1, 2, 3 – Fun This Week with RIOC’s Latest Online Goofs

1, 2, 3 – Fun This Week with RIOC’s Latest Online Goofs

As our readers know, online goofs are a RIOC specialty. Currently, Roosevelt Islanders involuntarily chip in around a half-million annually for its communications team. But the results rank on a more amateur level. Or as one acute observer says, “No one proofreads or researches. Stupidity reigns…” That’s an exaggeration, but not much.

by David Stone

The Roosevelt Island Daily News

Online Goofs #1: Thank You, But No…

“It’s HERE! The beloved Roosevelt Island Newsletter makes its grand return today featuring everything Roosevelt Island…” a RIOC advisory blurted on Friday.

At first, we here at The Daily were flattered. After all, that’s us. Maybe the hapless state agency finally came around, but don’t trust us – or them. Search for yourself.

There we are – #1 in Google Search, followed closely by The Roosevelt Islander. But we believed – briefly – that our friends on RIOC’s communications team were saluting us.

Alas, though, it was too good to be true, far beyond RIOC’S maturity level. The first clue…?


As Joe Biden would say, “Come on. Are you kidding me, man?”

The Daily has been aggressive, informative, rebellious, irritating, etc. But never beloved, especially by the State of New York.

The “beloved,” we fear, is their own RIOC News, an Island treasure we’ve been forced to do without for around a year and a half. How did we stand it?

Shelton the Magnificent

The state agency that never gets it wrong, we discovered, recently updated their executive biographies, including for the much beloved Shelton J. Haynes.

Of course, it cites all those accomplishments others achieved and he claimed – that’s obligatory for the ring-kissers, these days.

But did you know that “Under the leadership of Shelton Haynes, Roosevelt Island has reemerged as a hidden gem previously lost in the shadow of the Big Apple…?”

The writer fails to explain exactly how he did that. Or, really anything else. Has he been barking out orders from behind cover in Blackwell House, deftly guiding the soulless marketing of a community as a product?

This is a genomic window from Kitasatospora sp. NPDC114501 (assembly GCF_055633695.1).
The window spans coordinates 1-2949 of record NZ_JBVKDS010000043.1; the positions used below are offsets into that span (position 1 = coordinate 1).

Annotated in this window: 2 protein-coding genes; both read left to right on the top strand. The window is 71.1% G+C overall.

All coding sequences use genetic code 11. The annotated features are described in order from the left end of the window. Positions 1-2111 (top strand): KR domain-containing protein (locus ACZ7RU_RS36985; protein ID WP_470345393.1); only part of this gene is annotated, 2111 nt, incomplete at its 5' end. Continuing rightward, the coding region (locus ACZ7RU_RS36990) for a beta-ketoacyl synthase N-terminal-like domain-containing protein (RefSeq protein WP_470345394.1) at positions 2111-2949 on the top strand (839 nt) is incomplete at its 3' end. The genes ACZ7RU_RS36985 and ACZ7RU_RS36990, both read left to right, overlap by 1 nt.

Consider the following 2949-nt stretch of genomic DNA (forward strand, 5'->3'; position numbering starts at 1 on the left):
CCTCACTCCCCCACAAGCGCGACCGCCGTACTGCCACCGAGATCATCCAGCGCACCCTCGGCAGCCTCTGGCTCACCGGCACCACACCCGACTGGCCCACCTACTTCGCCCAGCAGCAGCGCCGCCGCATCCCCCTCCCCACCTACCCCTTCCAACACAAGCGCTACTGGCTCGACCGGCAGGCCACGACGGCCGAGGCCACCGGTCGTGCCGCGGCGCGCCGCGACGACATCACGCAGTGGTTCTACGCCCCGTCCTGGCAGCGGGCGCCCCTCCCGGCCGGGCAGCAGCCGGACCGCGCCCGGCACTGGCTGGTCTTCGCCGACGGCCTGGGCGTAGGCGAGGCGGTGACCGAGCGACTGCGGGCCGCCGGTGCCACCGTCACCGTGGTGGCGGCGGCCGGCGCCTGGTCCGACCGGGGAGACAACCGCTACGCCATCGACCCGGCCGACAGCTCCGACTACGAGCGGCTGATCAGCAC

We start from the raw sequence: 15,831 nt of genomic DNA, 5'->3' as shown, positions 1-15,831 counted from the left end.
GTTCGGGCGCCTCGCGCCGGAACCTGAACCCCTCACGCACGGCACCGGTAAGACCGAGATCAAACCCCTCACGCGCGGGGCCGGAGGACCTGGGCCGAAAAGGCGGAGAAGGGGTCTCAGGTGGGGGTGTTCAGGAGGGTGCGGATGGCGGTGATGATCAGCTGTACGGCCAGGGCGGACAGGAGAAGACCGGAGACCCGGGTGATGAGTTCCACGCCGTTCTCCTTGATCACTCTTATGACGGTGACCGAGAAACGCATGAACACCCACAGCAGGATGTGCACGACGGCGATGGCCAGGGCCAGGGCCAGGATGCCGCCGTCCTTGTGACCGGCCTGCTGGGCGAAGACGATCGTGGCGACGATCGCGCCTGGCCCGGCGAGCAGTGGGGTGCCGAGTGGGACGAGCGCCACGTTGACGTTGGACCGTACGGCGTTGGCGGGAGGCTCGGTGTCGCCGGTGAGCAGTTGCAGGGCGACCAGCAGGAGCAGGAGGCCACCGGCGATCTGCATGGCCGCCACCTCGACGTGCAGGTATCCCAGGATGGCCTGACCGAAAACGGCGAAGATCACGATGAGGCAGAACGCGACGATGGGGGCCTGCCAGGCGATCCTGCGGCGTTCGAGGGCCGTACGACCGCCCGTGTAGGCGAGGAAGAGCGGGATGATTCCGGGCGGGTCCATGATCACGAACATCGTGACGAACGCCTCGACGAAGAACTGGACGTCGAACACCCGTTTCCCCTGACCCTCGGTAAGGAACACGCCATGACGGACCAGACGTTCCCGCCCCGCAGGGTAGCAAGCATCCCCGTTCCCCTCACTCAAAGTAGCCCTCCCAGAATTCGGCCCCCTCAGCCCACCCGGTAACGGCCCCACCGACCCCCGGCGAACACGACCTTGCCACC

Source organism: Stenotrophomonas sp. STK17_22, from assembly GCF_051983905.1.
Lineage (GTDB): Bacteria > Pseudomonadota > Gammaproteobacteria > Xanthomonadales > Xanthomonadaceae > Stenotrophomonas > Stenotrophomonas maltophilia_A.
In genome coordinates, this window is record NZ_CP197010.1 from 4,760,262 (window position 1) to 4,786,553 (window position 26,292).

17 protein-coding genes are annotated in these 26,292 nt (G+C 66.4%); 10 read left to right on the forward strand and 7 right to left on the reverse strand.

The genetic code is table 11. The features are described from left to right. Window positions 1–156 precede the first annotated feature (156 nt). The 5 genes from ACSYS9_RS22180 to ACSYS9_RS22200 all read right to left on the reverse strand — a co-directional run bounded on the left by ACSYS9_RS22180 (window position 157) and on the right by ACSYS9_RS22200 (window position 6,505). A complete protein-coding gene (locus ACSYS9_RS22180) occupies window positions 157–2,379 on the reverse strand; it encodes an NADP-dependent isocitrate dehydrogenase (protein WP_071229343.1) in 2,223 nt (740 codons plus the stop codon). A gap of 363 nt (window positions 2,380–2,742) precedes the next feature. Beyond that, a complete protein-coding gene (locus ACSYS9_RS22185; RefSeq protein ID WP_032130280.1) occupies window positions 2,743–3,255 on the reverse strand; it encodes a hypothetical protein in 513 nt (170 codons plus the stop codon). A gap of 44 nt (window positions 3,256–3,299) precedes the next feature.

The “hidden gem” cliche is obnoxious, of course, but what the hell? Where and when exactly was the Island submerged? And we weren’t lost, we were trying to hide. The community didn’t want this, not the Trams crowded with tourists, not the steady erosion of the middle class…

But real estate interests did. Rents have skyrocketed, steadily pushing Roosevelt Islanders toward Queens, Staten Island, Brooklyn and – ahem – New Jersey.

Thank you for your “leadership,” Mr. Haynes!

Saving the Best Online Goofs for Last

Yesterday, RIOC’s crack Communications Team sent out an advisory over something called the “2023 NYC Five Bike Tour.” (Oops! Missed a word!)

“Due to the 2023 NYC Five Borough Bike Tour on Sunday May 7th, from 7AM to 6PM there will be intermittent traffic on the Roosevelt Island 36th Ave Bridge and throughout the 5 boroughs. Anticipate delays,” it read. (Note: the B and the o in throughout were mysteriously in red. That may be RIOC secret code for something.)

Now, this is creative because there is no such thing as the “Roosevelt Island 36th Ave Bridge,” although we won’t dispute the “intermittent traffic” thing. Traffic is, by nature, always intermittent, except when it’s jammed. So, we still don’t know why Roosevelt Islanders needed a warning about that.

Pretty quickly, we figured out that Team RIOC must be struggling to write about the TD Five Boro Bike Tour, an actual event happening concurrently with whatever the NYC Five Bike Tour is.

The bike riders do not use the Roosevelt Island Bridge at any point, but Vernon Boulevard will close at some point. They have not been clear on timing yet,


The humor you find in RIOC’s latest online blunders depends on your level of tolerance for the ongoing mess resulting from taking orders out of Blackwell House.

The state agency that never makes a mistake should take more lessons from sports and less from chess. Sports teams don’t overpay rookies, expecting them to behave like seasoned pros from Day One.

They, at a minimum, keep the professionals around long enough to mentor the kids.

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